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How this CEO juggles 100 years of history with tech

An interview with Michelle Bagnall, Chief Executive Officer Banking, RACQ

You joined the RACQ in February, what did you find when you arrived?

A real focus on members. It’s not just something they say, they live it every day. RACQ is an organisation proud of its 113-year-old history, but committed to the future. We’re a group of people who are passionate about service to members, and about building an even stronger future.

Has the RACQ changed in the short time you’ve been there?

You don’t get to be a century old organisation without ensuring you move and change with the times.  The organisation and the people have embraced the RACQ Bank wholeheartedly. It is quite a new direction for our people and our members so there is a lot of change to adapt to. But we’re integrating people and processes really well to offer our members products and services they want and need.

However, in some ways we’re still very old school. RACQ always remains committed to its Queensland heritage, focus on Advocacy and commitment to members.

What are some of the water cooler topics at the RACQ at the moment?

  • Our new digital app which launches later this year has people very excited.

  • Royal Commission – both the areas where we feel we need to be even better for our members, but also where our purpose gives us a competitive advantage. We are already obsessed with doing the right thing by members.

Are millennials signing up to the RACQ? Is your membership of 1.7 million members steady, declining or growing?  

Membership is growing. While a lot of our members have been with us for many decades, we’re seeing new members constantly being attracted to RACQ. Some of that comes from the new technology we offer - things like Apple Pay and Samsung Pay. Two-thirds of all new RACQ members in the past 12 months are below 46 years of age.

You went to Silicon Valley’s Singularity University event earlier in the year, what were you hoping to achieve by attending?

To challenge my state of mind, to be inspired to be more courageous in our actions, and to be exposed to ‘new stuff’ and new thinking.

What were the best three key learnings that came from the SU faculty?  

  • Exponential rate of change - That the pace of change to date is deceptive and we shouldn’t rely on steady pace of change

  • Australian business is trailing key economies in experimentation and adoption of ‘new stuff’

  • “Bet on the innovators – not the incumbents”.

Do you feel SU equipped you to better face disruption from new technology?  How did it do so?

It was a timely challenge, and a reminder of the ‘pace’ at which things change.

Which new technologies will have the most impact on your business?
  • Artificial Intelligence (AI) and Virtual Reality (VR) – and how they will impact the experience for both our members, and also our own people at the frontline – NOT replace them;
  • Blockchain – especially once there are agreed protocols between financial institutions;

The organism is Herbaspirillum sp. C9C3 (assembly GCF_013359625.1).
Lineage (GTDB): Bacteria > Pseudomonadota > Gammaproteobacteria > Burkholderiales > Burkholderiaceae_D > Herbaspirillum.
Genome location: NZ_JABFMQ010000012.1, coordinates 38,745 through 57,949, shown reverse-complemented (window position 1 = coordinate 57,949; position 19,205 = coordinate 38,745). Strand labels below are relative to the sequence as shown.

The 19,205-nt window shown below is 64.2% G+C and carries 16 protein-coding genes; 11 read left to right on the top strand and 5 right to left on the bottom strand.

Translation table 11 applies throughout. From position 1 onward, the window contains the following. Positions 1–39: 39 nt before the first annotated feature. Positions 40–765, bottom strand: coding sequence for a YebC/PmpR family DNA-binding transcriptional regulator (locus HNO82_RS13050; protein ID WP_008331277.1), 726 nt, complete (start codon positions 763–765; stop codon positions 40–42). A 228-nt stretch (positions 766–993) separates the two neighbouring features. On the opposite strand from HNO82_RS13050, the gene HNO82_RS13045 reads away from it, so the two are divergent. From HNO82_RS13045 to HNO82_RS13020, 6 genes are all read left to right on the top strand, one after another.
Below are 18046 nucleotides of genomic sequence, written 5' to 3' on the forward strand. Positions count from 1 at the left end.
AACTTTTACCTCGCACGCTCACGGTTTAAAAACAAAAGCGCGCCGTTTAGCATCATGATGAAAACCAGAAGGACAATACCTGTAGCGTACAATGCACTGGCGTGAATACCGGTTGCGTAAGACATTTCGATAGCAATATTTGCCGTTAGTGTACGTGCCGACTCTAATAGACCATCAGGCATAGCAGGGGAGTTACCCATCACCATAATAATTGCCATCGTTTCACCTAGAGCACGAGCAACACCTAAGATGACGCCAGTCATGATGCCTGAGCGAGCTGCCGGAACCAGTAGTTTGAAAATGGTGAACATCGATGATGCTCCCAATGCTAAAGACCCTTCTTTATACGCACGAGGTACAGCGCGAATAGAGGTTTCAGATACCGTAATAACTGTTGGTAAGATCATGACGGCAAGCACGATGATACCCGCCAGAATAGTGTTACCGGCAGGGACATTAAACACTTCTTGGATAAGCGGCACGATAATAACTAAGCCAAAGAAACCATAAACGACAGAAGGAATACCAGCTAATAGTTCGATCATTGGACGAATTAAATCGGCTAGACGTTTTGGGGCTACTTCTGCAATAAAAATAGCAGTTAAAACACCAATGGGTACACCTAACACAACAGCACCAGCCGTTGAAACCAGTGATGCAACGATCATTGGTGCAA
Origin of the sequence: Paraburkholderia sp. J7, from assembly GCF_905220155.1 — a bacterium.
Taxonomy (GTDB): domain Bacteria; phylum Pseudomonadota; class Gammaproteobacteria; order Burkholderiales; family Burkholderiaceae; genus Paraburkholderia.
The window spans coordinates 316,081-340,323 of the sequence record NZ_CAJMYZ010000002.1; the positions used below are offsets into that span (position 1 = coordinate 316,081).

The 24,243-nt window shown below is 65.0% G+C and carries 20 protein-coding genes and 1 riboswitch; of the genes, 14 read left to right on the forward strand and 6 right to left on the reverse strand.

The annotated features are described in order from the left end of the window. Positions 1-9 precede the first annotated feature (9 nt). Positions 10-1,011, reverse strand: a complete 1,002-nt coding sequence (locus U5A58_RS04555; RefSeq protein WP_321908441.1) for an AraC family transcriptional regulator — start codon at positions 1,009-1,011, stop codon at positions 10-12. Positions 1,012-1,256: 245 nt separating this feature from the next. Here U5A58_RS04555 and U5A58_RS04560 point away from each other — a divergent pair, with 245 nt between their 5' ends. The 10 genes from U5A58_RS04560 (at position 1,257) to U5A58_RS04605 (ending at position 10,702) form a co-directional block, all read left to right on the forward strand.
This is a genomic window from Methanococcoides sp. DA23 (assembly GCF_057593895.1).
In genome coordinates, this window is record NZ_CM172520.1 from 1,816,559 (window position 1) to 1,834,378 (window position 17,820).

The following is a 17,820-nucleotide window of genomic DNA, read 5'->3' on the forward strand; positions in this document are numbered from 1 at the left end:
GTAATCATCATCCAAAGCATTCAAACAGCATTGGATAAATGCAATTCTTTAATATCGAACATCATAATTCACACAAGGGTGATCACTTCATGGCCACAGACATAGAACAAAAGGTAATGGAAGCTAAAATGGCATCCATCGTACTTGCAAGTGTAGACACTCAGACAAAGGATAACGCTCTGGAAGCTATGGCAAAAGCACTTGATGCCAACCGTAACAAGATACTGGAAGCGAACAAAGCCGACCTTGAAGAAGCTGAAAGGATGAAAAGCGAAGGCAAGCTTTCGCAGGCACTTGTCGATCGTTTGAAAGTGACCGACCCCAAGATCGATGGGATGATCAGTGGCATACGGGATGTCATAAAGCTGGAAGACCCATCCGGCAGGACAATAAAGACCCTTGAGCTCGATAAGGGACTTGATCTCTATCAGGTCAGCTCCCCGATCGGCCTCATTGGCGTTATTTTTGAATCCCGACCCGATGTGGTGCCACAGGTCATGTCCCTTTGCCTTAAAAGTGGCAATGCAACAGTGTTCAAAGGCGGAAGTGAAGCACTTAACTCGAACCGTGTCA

• The protocols that sit behind Open banking and the implications for current banking infrastructure.

How far ahead are you planning your business strategy?

One benefit of being a mutual, without shareholders to report to, is we can look long term. We have parallel views of the coming year, three years and a current view of the next 10 years.

How are you investing in leadership self-development around technology?

Right across our investment – both operationally and strategically.  We are both seeking out expertise to bring into our business, as well as shifting our view of the capabilities we are building internally.

What would you say to someone considering attending SU?

Go with a view of your organisation’s appetite for change and a sense of their risk appetite.  Look for ways to move your organisation forward given their risk and change appetite.

Capture facts and specifics that demonstrate change already emerging in your industry or in innovators disrupting your industry



  1. What book would you most recommend? The Alchemist by Paulo Coelho
  2. If you co-author a book with a famous person, who would it be and what would the title be?  ‘Education is the answer – to every question’ and Malala Yousafzai
  3. What’s a great bit of advice you can pass on? Relationships are the differentiator.
  4. What’s been a significant event in your past? The times I’ve made courageous decisions that others thought were ‘stupid decisions’ or ‘unsafe moves’.  They are the ones that moved me forward fastest.
  5. What’s something about you we don’t know? Then you would know it …. And I’d lose my air of mystery!
  6. How do you start each day? With my kids, and exercise. 
  7. Is there a secret to success? Hard work, courage, perspective.
  8. What’s a prediction for 2025? Shifting of economic power from Baby Boomers to Gen Y and Millennials enhancing the personal power of the consumer.

There are limited tickets left for The Growth Faculty’s exclusive executive event direct from Singularity University in Silicon Valley, USA.  Members of The Growth Faculty get discount ticket pricing. 

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Christine Kininmonth is a journalist and former panellist on ABC TV’s The New Inventors.  An avid reader, Christine believes reading is essential to business success. She presents The Growth Faculty’s Business Book Club each week.